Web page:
The Internet Journal of Dermatology 2008 : Volume 6 Number 2

Solid and Cystic Clear Cell Hidradenoma with Focal Intracystic Carcinoma in-Situ
Bo Wang M.D. Assistant Professor Department of Pathology Creighton University Medical Center Omaha Nebraska USA Deba P. Sarma MD Professor Department of Pathology Creighton University Medical Center Omaha Nebraska USA Barry M. Javadzadeh M.D. Pathologist Bergan Mercy Medical Center Omaha Nebraska USA James M. Shehan MD Assistant Professor Division of Dermatology Department of Medicine Creighton University Medical Center Omaha Nebraska USA
Citation: B. Wang, D. P. Sarma, B. M. Javadzadeh & J. M. Shehan : Solid and Cystic Clear Cell Hidradenoma with Focal Intracystic Carcinoma in-Situ . The Internet Journal of Dermatology. 2008 Volume 6 Number 2

Keywords: clear cell hidradenoma | hidradenoma | atypical hidradenoma | in-situ adnexal carcinoma

A rare case of a nodulocystic hidradenoma with intracystic carcinoma in-situ occurring in the scalp of a 79-year-old man is reported.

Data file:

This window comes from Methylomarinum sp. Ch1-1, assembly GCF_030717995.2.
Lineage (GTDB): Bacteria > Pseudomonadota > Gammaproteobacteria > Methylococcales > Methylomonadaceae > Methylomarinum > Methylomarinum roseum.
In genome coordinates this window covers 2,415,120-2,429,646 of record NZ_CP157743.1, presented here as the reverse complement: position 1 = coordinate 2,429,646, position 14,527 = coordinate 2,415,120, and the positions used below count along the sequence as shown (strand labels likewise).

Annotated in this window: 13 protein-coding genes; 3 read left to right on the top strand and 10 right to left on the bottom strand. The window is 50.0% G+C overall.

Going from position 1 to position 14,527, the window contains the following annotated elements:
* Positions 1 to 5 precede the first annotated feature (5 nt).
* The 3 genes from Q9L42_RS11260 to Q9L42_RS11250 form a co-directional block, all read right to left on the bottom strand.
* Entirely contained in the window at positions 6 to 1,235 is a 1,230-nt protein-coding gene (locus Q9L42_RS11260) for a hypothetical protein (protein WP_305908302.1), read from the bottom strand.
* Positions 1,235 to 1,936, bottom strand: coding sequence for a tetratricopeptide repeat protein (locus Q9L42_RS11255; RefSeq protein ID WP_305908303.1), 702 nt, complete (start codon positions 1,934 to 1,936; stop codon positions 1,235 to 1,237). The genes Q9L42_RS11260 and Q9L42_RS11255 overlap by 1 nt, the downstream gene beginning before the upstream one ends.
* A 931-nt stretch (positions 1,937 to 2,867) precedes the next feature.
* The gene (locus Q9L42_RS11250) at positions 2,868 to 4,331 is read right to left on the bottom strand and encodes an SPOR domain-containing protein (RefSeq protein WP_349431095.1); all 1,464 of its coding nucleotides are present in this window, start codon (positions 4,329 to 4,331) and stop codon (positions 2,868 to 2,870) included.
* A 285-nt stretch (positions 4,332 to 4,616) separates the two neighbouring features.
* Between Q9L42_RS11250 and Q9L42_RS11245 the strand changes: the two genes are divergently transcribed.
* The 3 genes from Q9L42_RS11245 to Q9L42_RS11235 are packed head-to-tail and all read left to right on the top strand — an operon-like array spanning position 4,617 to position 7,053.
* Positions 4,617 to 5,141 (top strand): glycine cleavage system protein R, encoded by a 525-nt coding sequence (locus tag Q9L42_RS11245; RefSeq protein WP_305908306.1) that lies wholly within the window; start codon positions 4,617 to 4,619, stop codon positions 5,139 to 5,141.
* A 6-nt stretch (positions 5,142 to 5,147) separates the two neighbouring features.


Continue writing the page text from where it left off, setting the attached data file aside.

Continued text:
Case Report
A 79-year-old male presents an asymptomatic cystic nodule on his scalp. The excisional biopsy specimen shows a

demarcated dermal neoplasm with both solid and cystic components. The solid area demonstrates sheets and nests of clear polygonal epithelial cells with small uniformed nuclei. The nuclear chromatin is dark and condensed without discernable nucleoli. The similar clear cells are present at peripheral areas of cystic component. The large cystic areas show intracystic hemorrhage, proteinaceous material, and necrotic cellular debris. Focally, the cyst lining shows dysplastic squamoid cells projecting in the lumen in a papillary configuration. The dysplastic cells exhibit nuclear pleomorphism, large eosinophilic nucleoli, and mitotic figures. The coagulative necrosis is also noted in the intracystic papillary structures. There is no overt stromal invasion. The neoplasm has high proliferative index with 15% Ki67 positive cells as well as approximately 5% P53 positive cells. The neoplasm is immunoreactive to EMA, but nonreactive to P63, GCDFP-15, androgen receptor and HMB-45. We interpret the tumor as a cystic clear cell hidradenoma associated with focal intracystic carcinoma in-situ.

Figure 1: Excisional biopsy of scalp nodule shows well demarcated solid and cystic tumor in the dermis.

Figure 2: The cystic tumor is composed of small, uniformed clear cells with dark, uniform nuclei (right) merging into dysplastic neoplastic cells over the upper and left part of the cyst. Cyst lumen contains necrotic cells (left).

Figure 3: High magnification: Intracystic carcinoma in-situ exhibits large squamoid cells with nuclear pleomorphism, prominent nucleoli and necrosis.